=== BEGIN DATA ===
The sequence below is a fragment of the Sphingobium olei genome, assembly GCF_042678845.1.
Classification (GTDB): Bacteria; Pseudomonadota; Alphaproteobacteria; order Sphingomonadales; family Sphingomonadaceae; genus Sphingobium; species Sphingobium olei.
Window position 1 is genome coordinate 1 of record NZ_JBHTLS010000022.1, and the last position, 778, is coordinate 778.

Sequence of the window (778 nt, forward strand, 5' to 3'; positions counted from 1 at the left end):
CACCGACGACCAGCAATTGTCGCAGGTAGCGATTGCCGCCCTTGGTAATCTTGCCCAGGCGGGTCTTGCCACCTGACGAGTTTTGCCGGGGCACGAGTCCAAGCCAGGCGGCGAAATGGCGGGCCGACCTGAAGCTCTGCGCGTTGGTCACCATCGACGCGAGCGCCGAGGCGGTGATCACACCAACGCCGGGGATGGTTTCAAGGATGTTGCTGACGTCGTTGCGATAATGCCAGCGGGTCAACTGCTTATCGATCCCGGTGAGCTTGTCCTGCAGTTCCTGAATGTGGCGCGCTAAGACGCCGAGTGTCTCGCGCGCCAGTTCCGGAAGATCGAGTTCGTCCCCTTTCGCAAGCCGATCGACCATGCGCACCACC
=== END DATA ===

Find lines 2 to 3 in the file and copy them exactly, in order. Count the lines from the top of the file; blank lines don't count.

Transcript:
Classification (GTDB): Bacteria; Pseudomonadota; Alphaproteobacteria; order Sphingomonadales; family Sphingomonadaceae; genus Sphingobium; species Sphingobium olei.
Window position 1 is genome coordinate 1 of record NZ_JBHTLS010000022.1, and the last position, 778, is coordinate 778.